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Do the Indians need some Chili?

A brief timeline of the Tribe’s 2018 playoffs:

As fans, we’ve been searching for a way to process all this for a bit now and I’m sorry to tell you I do not yet have an answer for the best way to do that. I am curious, however, how all the things that happened prior to October 10 led the Cleveland front office to the decision that the coaching staff would remain untouched.

After the 2017 season, Boston fired John Farrell and New York moved on from Joe Girardi; the former won 93 games and the later won 91 (same as Cleveland this year) and bounced the Indians from the playoffs. Of course, things are done differently in Boston and New York than they are in Cleveland, but not that differently. Accountability is higher than ever in sports, and heads roll when things do not go well, even when they’re actually not going poorly at all.

If you allow that things are done differently in Cleveland and believe team president Chris Antonetti was doing more than blowing hot air when he said “There is no better teammate than Tito,” you still cannot account for the job security of the other Indians coaches.

Consider for instance what happened in the Cubs organization. The Cubs and Brewers finished the regular season tied with 95 wins and were forced to play a tiebreaker. The Brewers won and the Cubs were relegated to the winner-take-all Wild Card Game, which they lost to the Rockies, ending their season. This disappointing turn of events did not lead to manager Joe Maddon’s firing (though there were whispers of such an event transpiring), but it did result in hitting coach Chili Davis being let go after only one season.

Now, I’m not here to say the Cubs firing of Davis was the right move, but it certainly fits current trends. Despite the Cubs finishing fifth in FanGraphs’ WAR for batters (and who knows how much better they might have been with a healthy Kris Bryant) and Davis being credited by many with assisting in Javy Baez’s ascent to MVP-level play, Davis was a good scapegoat for the Cubs and a more palatable dismissal than Joe Maddon, whose schtick maybe wearing thin on the north side but has not full lost its appeal.

Just behind the 2018 Cubs offense on the FanGraphs leaderboard are your Cleveland Indians. Would firing hitting coach Ty Van Burkleo be scapegoating him? Certainly. But it might be more logical than the Cubs firing Davis. (FWIW: in Davis’s second year as hitting coach with the A’s in 2013 and Red Sox in 2016 average increased 16 and 17 points, OBP increased 17 and 23 points, slugging increased 15 and 46 points, and wRC+ increased 11 and 14 points, respectively).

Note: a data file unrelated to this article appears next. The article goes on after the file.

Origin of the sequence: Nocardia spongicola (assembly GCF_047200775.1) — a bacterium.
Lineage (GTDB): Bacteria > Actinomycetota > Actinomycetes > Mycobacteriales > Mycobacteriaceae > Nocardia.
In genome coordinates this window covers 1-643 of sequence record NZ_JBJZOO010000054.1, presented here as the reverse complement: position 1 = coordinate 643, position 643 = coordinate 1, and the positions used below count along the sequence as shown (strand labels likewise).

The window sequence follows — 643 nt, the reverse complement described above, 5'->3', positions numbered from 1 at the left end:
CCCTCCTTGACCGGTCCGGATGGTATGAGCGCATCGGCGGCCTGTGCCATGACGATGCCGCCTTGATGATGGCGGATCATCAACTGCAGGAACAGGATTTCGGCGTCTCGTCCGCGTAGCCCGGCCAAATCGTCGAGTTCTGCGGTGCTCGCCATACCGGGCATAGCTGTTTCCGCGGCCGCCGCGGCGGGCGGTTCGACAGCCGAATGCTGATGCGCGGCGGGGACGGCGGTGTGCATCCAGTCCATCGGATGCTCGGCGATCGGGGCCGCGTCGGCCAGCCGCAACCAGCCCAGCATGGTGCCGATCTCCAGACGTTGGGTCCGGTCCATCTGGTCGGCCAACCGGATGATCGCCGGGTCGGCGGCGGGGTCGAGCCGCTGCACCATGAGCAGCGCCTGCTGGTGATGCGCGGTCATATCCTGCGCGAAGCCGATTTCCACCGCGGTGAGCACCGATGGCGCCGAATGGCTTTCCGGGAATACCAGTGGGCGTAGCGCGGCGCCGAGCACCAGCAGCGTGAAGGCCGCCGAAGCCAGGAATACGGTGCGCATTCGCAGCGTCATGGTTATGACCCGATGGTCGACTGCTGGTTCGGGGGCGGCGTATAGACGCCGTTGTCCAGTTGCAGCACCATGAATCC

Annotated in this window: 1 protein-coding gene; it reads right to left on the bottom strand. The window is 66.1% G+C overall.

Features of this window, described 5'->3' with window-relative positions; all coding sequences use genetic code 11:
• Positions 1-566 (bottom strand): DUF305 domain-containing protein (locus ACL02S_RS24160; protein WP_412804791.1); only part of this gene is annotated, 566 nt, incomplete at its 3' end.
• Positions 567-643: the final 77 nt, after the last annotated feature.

Van Burkleo has been the hitting coach for Cleveland as long as Francona has been manager, and he has built up the Indians’ offense to a top-6 team in terms of FanGraphs WAR each of the last three years. However, average, on-base, and slugging were all down in 2018 and wRC+ and offensive WAR ranking remained unchanged despite a worse run-scoring environment in 2018 compared to ‘17 and ‘16.

The numbers paint Van Burkleo as a good coach, but the Tribe offense stalled out at best and just stopped performing at worst. Hell, you can even throw out the players’ comments about preparation and analytics, as someone who is close to the team, Andre Knott, said on the A to Z Podcast that the players were likely referring to Houston using perhaps extralegal means of preparation rather than their own insights. Even without considering those statements, the fact that Cleveland couldn’t get right and Jose Ramirez, Josh Donaldson, Edwin Encarnacion, and Yonder Alonso combined for two hits in the ALDS might make moving on to a new hitting coach a sensible move for Cleveland. Would someone like Davis becoming available spur such a move from the front office?

It’s not so crazy of an idea. His availability has made clubs move fast to get him before. I can’t speak to Davis’s analytical ability, but by looking at the teams he has coached for — the A’s, the Red Sox, the Epstein-era Cubs — it’s a near certainty that he values and uses the information provided by the front office. And even if he is delivering the same information as Van Burkleo, he’d be delivering it in a fresh way, with a fresh approach, something that might appeal differently to the players.

If the Indians decide to go get Davis, it might be a somewhat lateral move; when you simplify offense to the slash line, Davis’s teams average .257/.327/.414 and Van Burkleo’s average .258/.328/.419. But a change of this nature would get to the psychological, not analytical nature of the Indians problems. This sort of change did not work for the Cubs in 2018, but Davis would likely still be there if not for bad luck in two winner-take-all games.

Even though Francona vowed no changes on the coaching staff, change could still come. Edwin Encarnacion might not be a member of the Tribe if the team never wavered from its public stances. Pinning the blame on Van Burkleo, scapegoating him for the team’s failures, is a knee-jerk move. It’s reactionary. But that doesn’t mean it cannot be beneficial, too.



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